Friends Reunite after 40 years
By Robyn Abrams, Old Tappan, New Jersey and
Carol Rydel, Garnet Valley, PA hippeychicktiles
My artistic journey has taken me down a long and winding road of different mediums, but first and foremost I painted…..faux finishes, murals, acrylic and oils on canvas. Mosaics always captured my imagination and held such fascination that I knew someday, somehow my path would lead me to this ancient art form with its rich history and diverse materials. Mosaic was the artistic carrot dangling before my eyes.
Five years ago at Unicorn Studio in NYC, I held a nipper in my hand for the first time and learned how to break china plates and glass. Yakov and Angele Hanasen’s ( yes, Yulia’s parents) studio was crammed with 11 large panels being prepared for Penn Station in NYC. Numerous pique-assiette mirrors and tables lined the walls. My dear friend, Joy Gropper and I attended classes each week for nearly a year learning the basics and then some! We truly fell in love with this art form. The materials, so rich in color and texture provided lots of opportunities for creative expression.
Soon a home studio space was set aside and my friend and I would meet each Monday to work on mosaics. There was so much more to learn……and then I heard about SAMA. To say that the rest is history might sound a bit cliche, but it’s the truth. Four years ago I attended my first SAMA conference attending workshops with Laurel Skye and Emma Biggs, and WOW were my creative juices flowing. Each spring SAMA has become a pilgrimage for myself and those who feel passionate about this art form and want to learn as much as they can. At the conference, the best and most innovative mosaic artists offer up their secrets in workshops. Bonds are formed, friendships are made and our yearly conference has become an annual reunion.
This year the SAMA conference was more than an annual reunion for me, it was a reunion that was 40 years in the making. Way back in 1972 (YIKES!) I graduated high school, moved on and lost touch with many old friends. Last summer our graduating class held a reunion and I was unable to attend, but was lucky enough to get a list of the attendees so that I could reach out to old friends……and there she was, Carol Mowbray Rydel whose email name was hippiechicktiles. My heart started beating so fast. Could she possible be a mosaic artist, too???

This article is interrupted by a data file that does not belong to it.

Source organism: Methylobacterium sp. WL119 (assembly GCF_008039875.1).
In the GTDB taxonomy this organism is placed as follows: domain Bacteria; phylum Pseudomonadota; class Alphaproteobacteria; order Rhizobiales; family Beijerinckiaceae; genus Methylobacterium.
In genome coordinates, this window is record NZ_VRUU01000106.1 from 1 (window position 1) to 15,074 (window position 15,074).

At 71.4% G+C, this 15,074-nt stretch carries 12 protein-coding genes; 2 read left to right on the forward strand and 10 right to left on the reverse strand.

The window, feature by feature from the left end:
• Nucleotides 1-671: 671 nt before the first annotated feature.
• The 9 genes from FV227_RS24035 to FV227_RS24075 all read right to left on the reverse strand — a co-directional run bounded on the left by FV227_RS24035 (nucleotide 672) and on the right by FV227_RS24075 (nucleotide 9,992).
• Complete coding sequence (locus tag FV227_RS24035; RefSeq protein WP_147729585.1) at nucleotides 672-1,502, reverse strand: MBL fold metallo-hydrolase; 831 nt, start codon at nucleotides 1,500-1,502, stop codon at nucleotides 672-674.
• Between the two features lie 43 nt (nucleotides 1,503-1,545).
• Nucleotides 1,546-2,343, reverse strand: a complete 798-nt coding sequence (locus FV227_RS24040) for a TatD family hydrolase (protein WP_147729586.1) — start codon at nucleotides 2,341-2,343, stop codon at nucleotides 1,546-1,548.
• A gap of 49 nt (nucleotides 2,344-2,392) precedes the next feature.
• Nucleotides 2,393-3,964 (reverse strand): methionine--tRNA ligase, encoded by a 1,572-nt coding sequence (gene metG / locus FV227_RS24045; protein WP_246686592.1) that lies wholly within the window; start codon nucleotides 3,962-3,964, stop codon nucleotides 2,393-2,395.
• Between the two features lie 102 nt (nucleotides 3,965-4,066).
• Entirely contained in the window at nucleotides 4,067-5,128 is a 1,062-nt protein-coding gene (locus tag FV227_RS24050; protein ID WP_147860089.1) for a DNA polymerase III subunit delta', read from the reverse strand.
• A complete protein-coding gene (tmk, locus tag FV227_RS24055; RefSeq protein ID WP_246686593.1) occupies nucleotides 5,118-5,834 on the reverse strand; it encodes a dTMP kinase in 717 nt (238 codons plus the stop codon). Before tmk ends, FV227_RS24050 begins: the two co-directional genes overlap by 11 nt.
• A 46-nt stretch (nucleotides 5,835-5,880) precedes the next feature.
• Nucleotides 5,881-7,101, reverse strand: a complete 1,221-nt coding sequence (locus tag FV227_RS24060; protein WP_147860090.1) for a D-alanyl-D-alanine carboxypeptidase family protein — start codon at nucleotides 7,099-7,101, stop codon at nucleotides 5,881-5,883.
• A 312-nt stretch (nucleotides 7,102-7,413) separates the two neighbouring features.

Emails were exchanged and soon we were on the phone catching up, sharing our stories, and marveling at the parallels in our lives. And yes, Carol makes tiles and creates mosaics! I told her all about the wonderful world of SAMA, hoping that she would come to a conference, but never believing that it would ever come to pass. But miracles do happen and here we are reunited after 40 years at SAMA Tacoma 2013.
I came to mosaics through an artist-in-residence who came to the school where I teach art. We took on a very ambitious project that resulted in four murals that were composed of student created clay tiles. The murals surround the four water fountains at my school. By the time we finished the murals, I was hooked on mosaics! We now have seven mosaic murals with plans for another one next year.
After that project, I put mosaic tiles on the back splash in my kitchen, a bar top, a bathroom cabinet, an outside deck wall and…you get the picture! Everything I saw had the potential to become a surface for mosaic.
Most of what I learned was through books, talking to other artists and viewing mosaic works. I got to the point where I felt I needed some instruction and inspiration. Enter SAMA.
How I got there is a story in itself. Robyn was a dear friend in high school. Always friendly, welcoming and fun. We lost touch as we headed off to college, going to different schools with different majors. I thought about her a lot whenever I had memories of high school. I wondered if she was doing artwork, if she had a family, how her life went. Fast forward forty years to our high school reunion. I was hoping she would be there, but sadly she was not. I asked a mutual friend if she still kept in touch and was glad to hear she did! Barb got Robyn and I in touch and boy, what a reunion that was! So much in common, starting with mosaics.
She mentioned SAMA and the conference. I told her I’d think about it. She didn’t think I would go, but was pleasantly surprised when I did. I was more than pleasantly surprised with what SAMA and the conference had to offer. Quality workshops, great tours to view mosaics, a Salon of work that was mind-boggling, and a fabulous show at the Museum of Glass. What SAMA means to me is the beginning of a new focus in my art, a friendship renewed, and many friendships begun.